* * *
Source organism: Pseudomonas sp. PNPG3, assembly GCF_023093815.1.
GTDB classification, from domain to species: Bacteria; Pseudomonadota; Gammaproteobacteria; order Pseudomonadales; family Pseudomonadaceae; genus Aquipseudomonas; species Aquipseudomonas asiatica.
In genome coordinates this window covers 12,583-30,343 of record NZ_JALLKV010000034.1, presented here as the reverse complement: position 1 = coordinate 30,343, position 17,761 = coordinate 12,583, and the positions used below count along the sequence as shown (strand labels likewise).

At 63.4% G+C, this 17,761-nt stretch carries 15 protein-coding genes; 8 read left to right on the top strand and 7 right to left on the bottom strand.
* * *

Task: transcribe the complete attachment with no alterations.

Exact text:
Source organism: Pseudomonas sp. PNPG3, assembly GCF_023093815.1.
GTDB classification, from domain to species: Bacteria; Pseudomonadota; Gammaproteobacteria; order Pseudomonadales; family Pseudomonadaceae; genus Aquipseudomonas; species Aquipseudomonas asiatica.
In genome coordinates this window covers 12,583-30,343 of record NZ_JALLKV010000034.1, presented here as the reverse complement: position 1 = coordinate 30,343, position 17,761 = coordinate 12,583, and the positions used below count along the sequence as shown (strand labels likewise).

At 63.4% G+C, this 17,761-nt stretch carries 15 protein-coding genes; 8 read left to right on the top strand and 7 right to left on the bottom strand.